Women in Africa, while enjoying the advantage of a lower incidence rate, cannot lay claim to equal access to quality care as their counterparts in North America or Europe. In this part of the world, delay in initial presentation, absence of national cancer screening programs, limitation of diagnostic and treatment options, and the cultural penchant to resort to alternative medicine to incur further delay in starting treatment all lead to a poor survival rates.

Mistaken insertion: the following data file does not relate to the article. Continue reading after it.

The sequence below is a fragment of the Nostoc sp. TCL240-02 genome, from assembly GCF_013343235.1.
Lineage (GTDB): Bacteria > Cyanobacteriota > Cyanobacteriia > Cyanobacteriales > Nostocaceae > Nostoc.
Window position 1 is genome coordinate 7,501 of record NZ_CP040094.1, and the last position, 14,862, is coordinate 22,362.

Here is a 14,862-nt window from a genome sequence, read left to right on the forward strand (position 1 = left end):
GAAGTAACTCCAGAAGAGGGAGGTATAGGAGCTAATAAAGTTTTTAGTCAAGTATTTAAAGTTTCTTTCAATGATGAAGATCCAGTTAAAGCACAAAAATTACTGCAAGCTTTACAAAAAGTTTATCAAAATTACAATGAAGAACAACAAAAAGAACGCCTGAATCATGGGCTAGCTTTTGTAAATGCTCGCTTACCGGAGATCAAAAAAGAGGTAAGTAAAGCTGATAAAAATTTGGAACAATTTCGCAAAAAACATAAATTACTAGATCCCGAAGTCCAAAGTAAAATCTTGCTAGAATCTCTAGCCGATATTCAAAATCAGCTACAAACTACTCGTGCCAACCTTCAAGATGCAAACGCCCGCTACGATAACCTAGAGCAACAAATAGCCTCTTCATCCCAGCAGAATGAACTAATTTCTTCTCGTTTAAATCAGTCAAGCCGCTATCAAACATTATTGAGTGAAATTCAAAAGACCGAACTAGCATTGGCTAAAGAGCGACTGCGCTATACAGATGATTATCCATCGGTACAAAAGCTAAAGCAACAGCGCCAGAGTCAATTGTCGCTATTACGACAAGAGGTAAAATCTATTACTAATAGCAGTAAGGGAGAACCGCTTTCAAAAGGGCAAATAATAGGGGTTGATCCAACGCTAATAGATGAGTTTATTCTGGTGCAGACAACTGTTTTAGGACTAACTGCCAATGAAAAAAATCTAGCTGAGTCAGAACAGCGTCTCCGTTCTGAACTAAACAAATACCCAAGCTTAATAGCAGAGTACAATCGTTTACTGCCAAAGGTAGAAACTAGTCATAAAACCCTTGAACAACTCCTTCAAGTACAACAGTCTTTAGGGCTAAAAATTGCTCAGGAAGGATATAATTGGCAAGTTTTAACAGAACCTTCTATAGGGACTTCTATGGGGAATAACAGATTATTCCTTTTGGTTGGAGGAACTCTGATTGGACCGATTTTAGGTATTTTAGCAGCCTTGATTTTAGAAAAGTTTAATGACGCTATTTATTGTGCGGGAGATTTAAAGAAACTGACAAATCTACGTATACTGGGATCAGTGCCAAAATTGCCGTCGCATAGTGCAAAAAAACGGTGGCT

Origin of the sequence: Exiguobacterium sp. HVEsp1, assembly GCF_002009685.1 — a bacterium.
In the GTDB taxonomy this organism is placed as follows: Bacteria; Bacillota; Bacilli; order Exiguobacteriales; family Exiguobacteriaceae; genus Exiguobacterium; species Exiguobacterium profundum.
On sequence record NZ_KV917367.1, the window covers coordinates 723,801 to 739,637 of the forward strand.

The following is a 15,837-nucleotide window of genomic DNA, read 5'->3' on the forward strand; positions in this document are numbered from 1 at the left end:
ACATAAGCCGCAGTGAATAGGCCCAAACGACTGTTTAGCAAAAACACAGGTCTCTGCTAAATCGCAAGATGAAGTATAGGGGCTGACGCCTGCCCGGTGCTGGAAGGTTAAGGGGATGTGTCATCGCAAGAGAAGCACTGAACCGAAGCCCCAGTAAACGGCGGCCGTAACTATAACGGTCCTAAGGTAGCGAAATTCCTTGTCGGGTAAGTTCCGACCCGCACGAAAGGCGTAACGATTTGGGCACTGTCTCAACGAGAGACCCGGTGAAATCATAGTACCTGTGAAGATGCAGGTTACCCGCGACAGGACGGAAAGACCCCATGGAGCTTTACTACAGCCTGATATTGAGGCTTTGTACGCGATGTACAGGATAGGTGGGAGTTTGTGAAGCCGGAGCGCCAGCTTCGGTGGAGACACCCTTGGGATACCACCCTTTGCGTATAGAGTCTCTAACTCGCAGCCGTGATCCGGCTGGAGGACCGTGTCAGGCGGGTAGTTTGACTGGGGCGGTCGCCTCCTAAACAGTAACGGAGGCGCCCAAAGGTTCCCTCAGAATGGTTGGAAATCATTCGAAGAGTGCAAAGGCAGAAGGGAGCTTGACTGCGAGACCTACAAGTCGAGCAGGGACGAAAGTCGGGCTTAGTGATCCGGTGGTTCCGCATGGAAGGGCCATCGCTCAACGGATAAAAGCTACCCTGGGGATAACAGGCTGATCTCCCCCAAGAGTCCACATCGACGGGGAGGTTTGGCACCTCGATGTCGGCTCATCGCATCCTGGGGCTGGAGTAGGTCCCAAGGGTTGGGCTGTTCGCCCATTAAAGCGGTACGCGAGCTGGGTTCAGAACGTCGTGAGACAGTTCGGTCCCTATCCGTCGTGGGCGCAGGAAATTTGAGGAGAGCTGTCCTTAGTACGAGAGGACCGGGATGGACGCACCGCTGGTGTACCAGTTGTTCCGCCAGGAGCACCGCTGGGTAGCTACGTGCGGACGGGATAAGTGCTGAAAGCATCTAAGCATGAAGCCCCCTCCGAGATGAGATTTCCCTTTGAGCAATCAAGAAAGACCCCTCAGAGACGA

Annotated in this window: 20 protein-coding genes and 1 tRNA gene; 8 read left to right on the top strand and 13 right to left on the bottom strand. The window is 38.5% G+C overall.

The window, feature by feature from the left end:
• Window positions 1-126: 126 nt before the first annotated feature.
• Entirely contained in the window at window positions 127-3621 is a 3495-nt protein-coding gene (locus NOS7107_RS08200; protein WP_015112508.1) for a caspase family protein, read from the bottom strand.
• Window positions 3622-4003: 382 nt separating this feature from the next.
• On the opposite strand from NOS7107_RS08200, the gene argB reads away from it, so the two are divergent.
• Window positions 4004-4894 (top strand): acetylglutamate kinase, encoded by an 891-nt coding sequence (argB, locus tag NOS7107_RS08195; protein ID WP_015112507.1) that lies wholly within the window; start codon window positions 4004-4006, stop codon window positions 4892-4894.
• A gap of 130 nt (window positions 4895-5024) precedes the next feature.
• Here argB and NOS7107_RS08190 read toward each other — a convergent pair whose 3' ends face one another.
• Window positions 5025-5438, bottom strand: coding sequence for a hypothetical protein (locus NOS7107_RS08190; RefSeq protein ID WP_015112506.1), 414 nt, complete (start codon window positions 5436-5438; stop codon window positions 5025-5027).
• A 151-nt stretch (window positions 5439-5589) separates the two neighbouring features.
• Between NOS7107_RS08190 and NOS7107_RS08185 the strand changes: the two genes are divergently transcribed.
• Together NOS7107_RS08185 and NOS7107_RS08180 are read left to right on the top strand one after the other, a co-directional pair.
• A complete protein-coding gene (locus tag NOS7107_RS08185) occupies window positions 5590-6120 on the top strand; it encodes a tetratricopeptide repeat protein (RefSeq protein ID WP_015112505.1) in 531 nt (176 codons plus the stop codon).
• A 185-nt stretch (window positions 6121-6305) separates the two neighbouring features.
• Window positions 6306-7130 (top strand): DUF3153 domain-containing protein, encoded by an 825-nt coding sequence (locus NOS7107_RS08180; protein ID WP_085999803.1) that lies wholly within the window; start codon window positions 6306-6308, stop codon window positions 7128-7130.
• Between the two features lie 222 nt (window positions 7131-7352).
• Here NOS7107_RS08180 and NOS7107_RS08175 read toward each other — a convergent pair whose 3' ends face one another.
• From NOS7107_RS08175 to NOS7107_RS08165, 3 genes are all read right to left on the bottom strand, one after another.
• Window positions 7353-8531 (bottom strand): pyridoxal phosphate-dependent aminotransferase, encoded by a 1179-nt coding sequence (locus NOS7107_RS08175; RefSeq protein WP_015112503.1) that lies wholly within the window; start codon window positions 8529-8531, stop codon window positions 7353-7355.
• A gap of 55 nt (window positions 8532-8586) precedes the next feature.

The finding of poor expression of hormone receptors and high tumor grades in the majority of specimens from Nigerian women in an international collaborative study published in this edition of the journal has important implications.  Before discarding our oars in celebration we need to replicate this interesting observation qualitatively and quantitatively. A multicenter, prospective randomized study that seeks not only to describe the problem but also the long-term survival differences is called for. The problem of funding can be surmounted by institutions, the federal ministries of health as well as the ministry of science and technology in addition to state governments and private institutions in lending financial support to academic and research institutions where these patients are treated just as is done in the developed world.